With Good Reason

Upcoming: Stars for Freedom
August 22nd, 2015 - (0 Comments)

A new book, Stars for Freedom, by historian Emilie Raymond (Virginia Commonwealth University) tells the little-known story of how black actors and entertainers in Hollywood contributed their money, connections, and fame to aid the civil rights movement. Plus: D.W. Griffith’s Civil War epic Birth of a Nation is notorious for its racist scenes. Avi Santo […]

Grandparents Who Parent
July 25th, 2015 - (0 Comments)

Although grandparents have always been involved in the care of their grandchildren, a growing number of grandparents are now responsible for raising their grandchildren. Megan Dolbin-MacNab (Virginia Tech) has gained insight into the needs and experiences of this growing family form. Also featured: Young people who have been in foster care have an increased likelihood […]

Race, Slavery, and the Civil War: The Tough Stuff
October 9th, 2010 - (3 Comments)

To mark the 150th anniversary of the Civil War, the nation’s finest historians gathered on September 24th at Norfolk State University to discuss the role of race and slavery in the war that cost hundreds of thousands of American lives. With topics including the myth of black Confederates, the quest for black rights in the middle […]

Jazz and Civil Rights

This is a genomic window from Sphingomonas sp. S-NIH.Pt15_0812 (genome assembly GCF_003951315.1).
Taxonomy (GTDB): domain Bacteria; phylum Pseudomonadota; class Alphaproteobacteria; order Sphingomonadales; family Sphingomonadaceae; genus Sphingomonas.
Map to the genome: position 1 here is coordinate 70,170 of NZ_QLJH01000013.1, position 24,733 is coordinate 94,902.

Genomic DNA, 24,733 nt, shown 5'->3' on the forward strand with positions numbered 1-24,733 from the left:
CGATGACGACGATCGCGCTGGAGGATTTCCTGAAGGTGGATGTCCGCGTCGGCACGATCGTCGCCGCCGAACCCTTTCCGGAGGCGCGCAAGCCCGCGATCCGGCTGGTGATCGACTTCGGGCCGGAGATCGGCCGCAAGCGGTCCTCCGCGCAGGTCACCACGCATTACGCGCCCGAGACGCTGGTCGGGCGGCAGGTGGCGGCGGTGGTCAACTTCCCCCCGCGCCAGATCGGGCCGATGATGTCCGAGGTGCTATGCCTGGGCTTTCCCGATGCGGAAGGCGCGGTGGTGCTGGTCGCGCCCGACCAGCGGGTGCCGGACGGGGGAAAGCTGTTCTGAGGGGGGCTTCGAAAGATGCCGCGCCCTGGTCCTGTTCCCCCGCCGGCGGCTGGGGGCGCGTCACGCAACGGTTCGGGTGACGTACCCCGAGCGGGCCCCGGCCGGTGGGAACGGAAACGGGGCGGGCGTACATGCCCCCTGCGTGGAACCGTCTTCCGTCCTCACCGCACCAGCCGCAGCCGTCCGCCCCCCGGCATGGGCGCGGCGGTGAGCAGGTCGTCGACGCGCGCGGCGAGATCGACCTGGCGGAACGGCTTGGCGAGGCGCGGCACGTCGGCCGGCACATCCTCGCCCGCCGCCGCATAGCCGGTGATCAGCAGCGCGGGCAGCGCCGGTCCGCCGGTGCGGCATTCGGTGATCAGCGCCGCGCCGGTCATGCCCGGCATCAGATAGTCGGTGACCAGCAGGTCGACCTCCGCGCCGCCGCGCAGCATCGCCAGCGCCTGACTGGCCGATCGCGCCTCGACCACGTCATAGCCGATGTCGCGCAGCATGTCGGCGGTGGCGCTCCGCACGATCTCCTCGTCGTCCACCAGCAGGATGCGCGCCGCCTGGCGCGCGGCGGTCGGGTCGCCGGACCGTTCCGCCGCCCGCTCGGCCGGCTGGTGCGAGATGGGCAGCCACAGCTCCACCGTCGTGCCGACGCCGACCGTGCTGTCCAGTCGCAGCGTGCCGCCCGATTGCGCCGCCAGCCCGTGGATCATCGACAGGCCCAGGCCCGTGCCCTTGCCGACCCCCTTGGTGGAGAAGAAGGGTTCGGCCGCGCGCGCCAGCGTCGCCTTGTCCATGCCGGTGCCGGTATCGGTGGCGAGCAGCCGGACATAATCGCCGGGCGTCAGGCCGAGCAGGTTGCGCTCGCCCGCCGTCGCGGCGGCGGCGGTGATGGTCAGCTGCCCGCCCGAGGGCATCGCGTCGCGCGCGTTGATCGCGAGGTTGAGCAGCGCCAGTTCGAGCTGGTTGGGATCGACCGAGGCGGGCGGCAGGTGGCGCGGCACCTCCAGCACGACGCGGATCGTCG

May 15th, 2010 - (5 Comments)

Antonio Garcia (Virginia Commonwealth University) says that the personal and professional lives of musicians such as Louis Armstrong, Miles Davis, and John Coltrane cannot be divorced from the struggle for racial equality—they contributed in significant ways to interracial understanding and social progress.  Also featured: The composers of the Civil Rights anthem “Lift Every Voice and […]

By Definition: The Racial Integrity Act of 1924
February 20th, 2010 - (6 Comments)

Passed at the height of the eugenics movement, the Racial Integrity Act proclaimed the existence of only two racial categories in Virginia—”colored” and white.  The law stripped Native Americans, and members of other groups with dark skin, of their land, voting rights, and legal identity.  David Smith (Longwood University) and anthropologist Helen Rountree (Old Dominion […]

Furious Flower
January 2nd, 2010 - (1 Comments)

Poet Lucille Clifton is widely acclaimed for her powerful explorations of race, womanhood, and spirituality. This June she was honored by the Furious Flower Poetry Center (James Madison University), which brought together more than 40 teachers and scholars to examine the National Book Award-winner’s lifetime of contributions to American poetry.  Also: Hilary Holladay (Virginia Foundation […]

The Wright Brothers’ Sister
December 26th, 2009 - (0 Comments)

Wilbur and Orville Wright won a place in history for unraveling the secrets of heavier-than-air flight, but their charismatic sister, Katharine Wright, deserves a lot of credit.  Cindy Wilkey (University of Virginia’s College at Wise) says the brothers, who never married, were shy and reserved and that Katharine devoted her life to running their home […]